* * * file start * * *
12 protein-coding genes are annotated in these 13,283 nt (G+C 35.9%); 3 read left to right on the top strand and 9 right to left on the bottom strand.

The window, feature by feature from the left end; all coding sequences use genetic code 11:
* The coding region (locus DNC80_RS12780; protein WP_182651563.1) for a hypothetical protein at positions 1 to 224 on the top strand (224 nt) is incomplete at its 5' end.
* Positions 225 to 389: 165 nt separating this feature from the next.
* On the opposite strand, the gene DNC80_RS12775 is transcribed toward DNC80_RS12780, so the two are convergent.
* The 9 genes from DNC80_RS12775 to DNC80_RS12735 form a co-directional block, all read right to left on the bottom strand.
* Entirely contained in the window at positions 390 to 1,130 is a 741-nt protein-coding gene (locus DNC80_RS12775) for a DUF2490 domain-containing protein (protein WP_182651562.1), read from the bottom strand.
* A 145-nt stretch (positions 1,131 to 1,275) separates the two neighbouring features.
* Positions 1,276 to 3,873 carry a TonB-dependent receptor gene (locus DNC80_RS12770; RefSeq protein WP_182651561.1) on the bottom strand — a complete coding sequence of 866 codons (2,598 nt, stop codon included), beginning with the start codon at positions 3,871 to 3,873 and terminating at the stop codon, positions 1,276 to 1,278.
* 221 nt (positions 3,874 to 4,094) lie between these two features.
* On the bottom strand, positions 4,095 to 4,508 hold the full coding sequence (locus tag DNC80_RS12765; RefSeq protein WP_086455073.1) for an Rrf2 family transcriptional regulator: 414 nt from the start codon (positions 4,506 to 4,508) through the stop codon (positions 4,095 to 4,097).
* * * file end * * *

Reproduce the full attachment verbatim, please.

12 protein-coding genes are annotated in these 13,283 nt (G+C 35.9%); 3 read left to right on the top strand and 9 right to left on the bottom strand.

The window, feature by feature from the left end; all coding sequences use genetic code 11:
* The coding region (locus DNC80_RS12780; protein WP_182651563.1) for a hypothetical protein at positions 1 to 224 on the top strand (224 nt) is incomplete at its 5' end.
* Positions 225 to 389: 165 nt separating this feature from the next.
* On the opposite strand, the gene DNC80_RS12775 is transcribed toward DNC80_RS12780, so the two are convergent.
* The 9 genes from DNC80_RS12775 to DNC80_RS12735 form a co-directional block, all read right to left on the bottom strand.
* Entirely contained in the window at positions 390 to 1,130 is a 741-nt protein-coding gene (locus DNC80_RS12775) for a DUF2490 domain-containing protein (protein WP_182651562.1), read from the bottom strand.
* A 145-nt stretch (positions 1,131 to 1,275) separates the two neighbouring features.
* Positions 1,276 to 3,873 carry a TonB-dependent receptor gene (locus DNC80_RS12770; RefSeq protein WP_182651561.1) on the bottom strand — a complete coding sequence of 866 codons (2,598 nt, stop codon included), beginning with the start codon at positions 3,871 to 3,873 and terminating at the stop codon, positions 1,276 to 1,278.
* 221 nt (positions 3,874 to 4,094) lie between these two features.
* On the bottom strand, positions 4,095 to 4,508 hold the full coding sequence (locus tag DNC80_RS12765; RefSeq protein WP_086455073.1) for an Rrf2 family transcriptional regulator: 414 nt from the start codon (positions 4,506 to 4,508) through the stop codon (positions 4,095 to 4,097).